The impact of rising fuel prices on overall economic growth should not be underestimated. Following the recent fuel price hike, the price of electricity is set to go up too. The combined effect of fuel and electricity price rises will work through economic circulation to increase businesses’ production costs, so that companies’ production output and profits are both liable to fall.
Needless to say, commodity prices will also rise. A 10 percent rise in the price of oil is calculated to push consumer goods prices up by 0.37 percent, while a 10 percent rise in the price of electricity will bring about a 0.365 percent rise. This effect is already making itself felt among ordinary salary earners as it causes their real wages to fall. Once again, people are asking why everything keeps going up, but wages never do. The government should take this situation seriously and do its best to come up with a response.
Taiwan is an island economy, and our economic growth depends on foreign trade. Exports account for more than 60 percent of Taiwan’s GDP. According to figures published by the Bureau of Foreign Trade, Taiwan’s total exports contracted by 4.5 percent in January and February this year. This bigger-than-usual contraction indicates that Taiwan’s overall export growth is slowing down. At the same time, the Council for Economic Planning and Development’s indicators for the nation’s economic health have for four months in a row shown a “blue light,” signifying a recession.
Although Greece’s crisis has been resolved for the time being, manufacturing in the eurozone has been in recession for eight months in a row and unemployment rates are high. Consequently, the eurozone’s growth prospects are rather gloomy. Although the US economy is becoming more stable, the pace of recovery is slow. While the world has great hopes for the world’s second-largest economy, China, it has been growing less rapidly this year. China has cut its growth target for this year from 8 percent to 7.5 percent. China is an important export market for Taiwan, with the share of Taiwan’s exports going to China exceeding 40 percent. Exports to China account for 14 percent of Taiwan’s GDP. Europe, the US and China are Taiwan’s main export markets, so their influence on our economy is considerable.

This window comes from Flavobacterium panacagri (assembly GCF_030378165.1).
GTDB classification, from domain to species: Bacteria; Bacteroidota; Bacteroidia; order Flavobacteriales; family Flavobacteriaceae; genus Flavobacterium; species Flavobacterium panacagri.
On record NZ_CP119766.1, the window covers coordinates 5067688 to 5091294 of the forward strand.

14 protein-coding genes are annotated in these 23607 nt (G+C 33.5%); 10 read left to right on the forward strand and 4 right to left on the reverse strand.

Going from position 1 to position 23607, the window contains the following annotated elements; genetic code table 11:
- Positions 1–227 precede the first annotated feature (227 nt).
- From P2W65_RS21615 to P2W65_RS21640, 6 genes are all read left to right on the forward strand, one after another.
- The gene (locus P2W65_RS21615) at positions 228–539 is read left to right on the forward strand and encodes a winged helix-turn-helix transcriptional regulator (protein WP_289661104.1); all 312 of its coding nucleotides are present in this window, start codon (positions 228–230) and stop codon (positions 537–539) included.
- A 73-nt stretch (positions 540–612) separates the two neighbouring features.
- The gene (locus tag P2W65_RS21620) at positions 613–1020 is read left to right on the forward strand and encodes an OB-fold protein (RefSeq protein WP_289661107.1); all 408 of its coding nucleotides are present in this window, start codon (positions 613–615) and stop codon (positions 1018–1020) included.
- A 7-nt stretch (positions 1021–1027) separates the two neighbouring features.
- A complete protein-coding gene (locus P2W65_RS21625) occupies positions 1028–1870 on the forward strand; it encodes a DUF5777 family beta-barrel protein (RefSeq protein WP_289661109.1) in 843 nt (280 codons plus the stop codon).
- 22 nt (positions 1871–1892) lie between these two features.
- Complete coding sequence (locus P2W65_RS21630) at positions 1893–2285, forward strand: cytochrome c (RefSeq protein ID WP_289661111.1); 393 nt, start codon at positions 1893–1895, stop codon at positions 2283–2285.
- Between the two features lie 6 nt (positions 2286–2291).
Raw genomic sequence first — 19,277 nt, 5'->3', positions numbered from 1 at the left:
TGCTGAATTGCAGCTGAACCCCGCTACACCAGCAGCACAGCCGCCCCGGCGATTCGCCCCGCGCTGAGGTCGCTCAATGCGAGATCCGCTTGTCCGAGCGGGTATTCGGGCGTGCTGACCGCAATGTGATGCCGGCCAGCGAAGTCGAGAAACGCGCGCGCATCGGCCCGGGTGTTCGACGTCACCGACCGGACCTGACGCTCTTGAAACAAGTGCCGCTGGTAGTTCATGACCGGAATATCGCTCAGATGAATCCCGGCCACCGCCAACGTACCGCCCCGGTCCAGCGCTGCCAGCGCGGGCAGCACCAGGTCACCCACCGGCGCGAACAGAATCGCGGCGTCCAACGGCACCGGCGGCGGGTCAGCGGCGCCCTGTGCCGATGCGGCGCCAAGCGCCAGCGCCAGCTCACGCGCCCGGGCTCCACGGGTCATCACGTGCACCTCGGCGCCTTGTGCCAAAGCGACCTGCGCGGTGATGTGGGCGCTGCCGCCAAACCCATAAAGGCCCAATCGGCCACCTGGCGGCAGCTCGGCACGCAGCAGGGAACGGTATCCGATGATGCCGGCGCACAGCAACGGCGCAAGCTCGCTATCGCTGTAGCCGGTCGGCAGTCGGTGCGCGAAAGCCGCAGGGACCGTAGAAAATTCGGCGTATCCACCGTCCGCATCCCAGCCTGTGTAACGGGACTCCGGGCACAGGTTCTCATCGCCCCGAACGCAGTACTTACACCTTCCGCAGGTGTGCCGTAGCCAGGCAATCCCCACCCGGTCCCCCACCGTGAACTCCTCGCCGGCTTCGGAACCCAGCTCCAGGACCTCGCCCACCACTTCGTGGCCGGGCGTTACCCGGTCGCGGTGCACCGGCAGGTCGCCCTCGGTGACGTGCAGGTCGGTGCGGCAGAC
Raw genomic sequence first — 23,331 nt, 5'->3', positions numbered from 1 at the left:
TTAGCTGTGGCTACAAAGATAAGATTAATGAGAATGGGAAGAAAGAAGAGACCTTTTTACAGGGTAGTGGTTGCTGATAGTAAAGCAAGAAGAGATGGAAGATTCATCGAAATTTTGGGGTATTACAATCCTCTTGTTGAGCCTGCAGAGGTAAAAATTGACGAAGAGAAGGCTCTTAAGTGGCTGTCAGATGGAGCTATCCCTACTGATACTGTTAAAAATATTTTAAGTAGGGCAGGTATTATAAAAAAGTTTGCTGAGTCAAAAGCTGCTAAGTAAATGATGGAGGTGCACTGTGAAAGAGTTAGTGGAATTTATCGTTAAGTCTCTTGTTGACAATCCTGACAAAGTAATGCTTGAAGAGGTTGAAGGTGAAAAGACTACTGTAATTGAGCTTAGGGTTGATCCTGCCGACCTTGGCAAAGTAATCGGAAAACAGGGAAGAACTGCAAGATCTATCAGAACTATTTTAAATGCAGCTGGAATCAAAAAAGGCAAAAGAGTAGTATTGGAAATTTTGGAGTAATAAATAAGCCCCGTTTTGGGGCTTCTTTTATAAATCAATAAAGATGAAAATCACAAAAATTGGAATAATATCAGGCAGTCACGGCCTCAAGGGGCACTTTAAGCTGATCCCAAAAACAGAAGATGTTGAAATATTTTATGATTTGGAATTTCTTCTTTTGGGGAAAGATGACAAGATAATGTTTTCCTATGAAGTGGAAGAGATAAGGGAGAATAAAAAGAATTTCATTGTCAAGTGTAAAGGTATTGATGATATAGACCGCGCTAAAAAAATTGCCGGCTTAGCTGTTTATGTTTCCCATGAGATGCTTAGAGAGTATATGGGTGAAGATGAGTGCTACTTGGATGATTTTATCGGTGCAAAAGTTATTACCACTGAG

Finding ways to stabilize commodity prices, stimulate the economy and create job opportunities are all urgent tasks. The government should think about how to increase effective demand and find additional sources of revenue. Rising prices discourage consumption, so it is not easy to increase active consumption. That being the case, the government can, if need be, consider stimulating the economy through passive consumption by again issuing consumer vouchers, as it did in 2009. Another point is that in imposing capital gains tax, which is a tax on the rich, the government should take action and implement clear complementary measures. It should also think about imposing a hot-money tax on arbitrage speculators.
With respect to foreign trade, the free-trade agreement (FTA) between the US and South Korea that came into force on March 15 presents a threat to Taiwan. The Ministry of Finance estimates that this FTA may cause a 0.05 percent reduction in Taiwan’s economic growth. Faced with competition from abroad, the government should, in addition to completing follow-up agreements to the cross-strait Economic Cooperation Framework Agreement, also seek to sign FTAs with various other countries to avoid marginalization.